True self-sacrifice became a daily practice with Greta. This mostly came in the form of time. Instead of focusing on my daily routine and my personal schedule, I had to rearrange my daily life to accommodate Greta’s needs. And, I discovered, I actually wanted to rearrange my day to accommodate her. I loved her more than I had ever loved anything in my life.
More to Worry About
Along with my newfound vulnerability and sacrifice, came an additional and unexpected consequence — worry. Worry started to manifest itself more in my life. I worried about a visit to the vet, I worried about her accidentally getting hit by a car, I worried about other dogs who might be aggressive. I had barely just brought her home when I already started to worry about losing her.
About one year later, I met someone. A guy who was so incredible, he turned my world completely upside down. Thankfully, he loved dogs (almost more than I did!). So, the three of us spent the next couple of years playing at the dog park, having sleepovers and mostly traveling by car to nearby cities for overnights and adventures. We had the time of our lives. We soon got a second dog to add to the mix and we became a family of four, two humans and two fur babies.
As the relationship progressed, so did my worry. I worried about everything. I worried that he would leave, I worried that I wouldn’t continue to be attractive enough, I worried that I wasn’t enough fun to be around, I worried that he would cheat. It was endless. Endless, that is, until I had my daughter. That’s when the worry took on a whole new level.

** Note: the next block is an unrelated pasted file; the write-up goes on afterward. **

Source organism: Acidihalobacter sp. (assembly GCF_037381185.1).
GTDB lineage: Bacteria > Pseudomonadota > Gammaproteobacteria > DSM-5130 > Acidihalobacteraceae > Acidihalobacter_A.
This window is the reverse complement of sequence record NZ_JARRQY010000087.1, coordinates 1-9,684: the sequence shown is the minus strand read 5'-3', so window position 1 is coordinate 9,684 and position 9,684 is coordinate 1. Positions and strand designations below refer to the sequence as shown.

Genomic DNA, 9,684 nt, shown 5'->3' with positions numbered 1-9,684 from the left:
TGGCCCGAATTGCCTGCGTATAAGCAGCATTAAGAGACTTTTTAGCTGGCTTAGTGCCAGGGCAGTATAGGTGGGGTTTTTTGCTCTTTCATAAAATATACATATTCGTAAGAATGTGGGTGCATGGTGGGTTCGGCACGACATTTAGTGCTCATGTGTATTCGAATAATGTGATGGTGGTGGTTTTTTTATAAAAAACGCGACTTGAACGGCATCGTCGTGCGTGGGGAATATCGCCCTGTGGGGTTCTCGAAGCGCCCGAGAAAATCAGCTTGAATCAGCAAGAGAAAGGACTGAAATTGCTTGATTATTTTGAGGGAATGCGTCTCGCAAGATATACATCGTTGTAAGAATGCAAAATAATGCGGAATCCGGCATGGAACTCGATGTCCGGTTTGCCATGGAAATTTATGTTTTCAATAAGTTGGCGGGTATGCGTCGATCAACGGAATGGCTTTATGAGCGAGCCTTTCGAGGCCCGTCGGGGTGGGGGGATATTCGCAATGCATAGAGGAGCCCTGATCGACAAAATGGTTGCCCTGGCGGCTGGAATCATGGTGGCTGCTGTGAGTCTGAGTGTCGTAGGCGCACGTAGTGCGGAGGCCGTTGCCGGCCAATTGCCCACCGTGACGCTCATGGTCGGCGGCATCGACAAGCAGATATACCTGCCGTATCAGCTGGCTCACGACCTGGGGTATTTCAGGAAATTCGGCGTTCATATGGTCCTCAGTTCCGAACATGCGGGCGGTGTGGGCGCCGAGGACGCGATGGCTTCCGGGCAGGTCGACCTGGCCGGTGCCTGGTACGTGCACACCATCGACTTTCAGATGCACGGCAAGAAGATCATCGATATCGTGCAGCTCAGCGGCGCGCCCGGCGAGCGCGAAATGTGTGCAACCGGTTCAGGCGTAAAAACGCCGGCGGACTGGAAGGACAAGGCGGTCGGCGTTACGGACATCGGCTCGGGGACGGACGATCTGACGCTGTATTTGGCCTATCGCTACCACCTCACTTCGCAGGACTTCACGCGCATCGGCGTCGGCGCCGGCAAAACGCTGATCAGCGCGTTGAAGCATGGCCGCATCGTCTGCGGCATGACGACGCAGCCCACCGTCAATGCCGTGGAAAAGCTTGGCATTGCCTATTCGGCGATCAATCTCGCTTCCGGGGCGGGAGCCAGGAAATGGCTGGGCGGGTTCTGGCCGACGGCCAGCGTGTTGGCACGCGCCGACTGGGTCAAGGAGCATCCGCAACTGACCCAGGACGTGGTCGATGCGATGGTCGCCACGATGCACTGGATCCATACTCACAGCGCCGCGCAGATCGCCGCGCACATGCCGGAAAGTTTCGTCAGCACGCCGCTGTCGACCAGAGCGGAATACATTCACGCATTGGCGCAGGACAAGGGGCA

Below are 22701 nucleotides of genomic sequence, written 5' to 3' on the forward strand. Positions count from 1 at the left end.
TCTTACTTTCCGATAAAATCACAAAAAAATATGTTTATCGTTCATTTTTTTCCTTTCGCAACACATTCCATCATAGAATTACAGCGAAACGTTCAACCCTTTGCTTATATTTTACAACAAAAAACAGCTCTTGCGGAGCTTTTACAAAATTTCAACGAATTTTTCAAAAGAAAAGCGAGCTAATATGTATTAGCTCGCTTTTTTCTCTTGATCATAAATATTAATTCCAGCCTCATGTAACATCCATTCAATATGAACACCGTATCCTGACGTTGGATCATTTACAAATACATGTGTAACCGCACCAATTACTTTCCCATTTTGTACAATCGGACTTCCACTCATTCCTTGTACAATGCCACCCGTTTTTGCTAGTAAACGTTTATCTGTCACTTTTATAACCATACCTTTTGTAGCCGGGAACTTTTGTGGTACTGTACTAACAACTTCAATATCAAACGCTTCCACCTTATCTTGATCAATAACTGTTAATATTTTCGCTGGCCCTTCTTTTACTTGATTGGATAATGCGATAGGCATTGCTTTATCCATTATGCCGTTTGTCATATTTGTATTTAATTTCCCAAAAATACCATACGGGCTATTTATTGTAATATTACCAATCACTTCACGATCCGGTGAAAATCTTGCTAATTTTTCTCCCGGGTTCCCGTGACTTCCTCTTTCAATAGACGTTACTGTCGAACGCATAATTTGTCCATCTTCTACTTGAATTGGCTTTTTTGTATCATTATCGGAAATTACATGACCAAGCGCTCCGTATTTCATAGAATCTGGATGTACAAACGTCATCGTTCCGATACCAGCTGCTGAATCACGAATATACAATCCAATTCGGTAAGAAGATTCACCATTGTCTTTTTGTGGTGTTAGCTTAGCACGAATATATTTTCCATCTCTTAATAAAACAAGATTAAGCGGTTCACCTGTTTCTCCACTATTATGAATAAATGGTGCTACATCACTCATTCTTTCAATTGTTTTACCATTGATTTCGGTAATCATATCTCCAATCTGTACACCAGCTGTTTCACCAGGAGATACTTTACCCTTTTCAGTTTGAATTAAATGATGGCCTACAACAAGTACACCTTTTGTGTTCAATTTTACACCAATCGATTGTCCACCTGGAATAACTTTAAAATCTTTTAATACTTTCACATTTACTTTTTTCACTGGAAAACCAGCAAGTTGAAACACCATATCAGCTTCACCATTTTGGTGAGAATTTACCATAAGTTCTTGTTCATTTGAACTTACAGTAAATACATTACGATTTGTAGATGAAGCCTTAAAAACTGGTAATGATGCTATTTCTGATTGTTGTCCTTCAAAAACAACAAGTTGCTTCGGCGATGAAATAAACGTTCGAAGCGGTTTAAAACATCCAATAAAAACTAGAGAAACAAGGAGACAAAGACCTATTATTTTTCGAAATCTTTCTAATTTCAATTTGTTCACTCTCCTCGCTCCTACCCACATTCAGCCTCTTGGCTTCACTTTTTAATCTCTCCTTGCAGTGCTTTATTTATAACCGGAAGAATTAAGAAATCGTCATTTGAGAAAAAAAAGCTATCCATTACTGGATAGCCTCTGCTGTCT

Worrying as a Mother
She was 7lbs 10oz when she was born. She was healthy, purple and perfect. My now-husband and I were in love beyond belief – with each other and with her. She was pure magic. She is still pure magic. With a human that tiny, who cannot feed themselves, cannot sit up, cannot even roll over yet, there are so many things to worry about. Every time she went down for a nap, I worried that something would happen. Every time I bathed her or walked with her anywhere I worried. If it was really hot outside or really cold, I worried. I still worry about her every step of the way.
The Solution to the Worry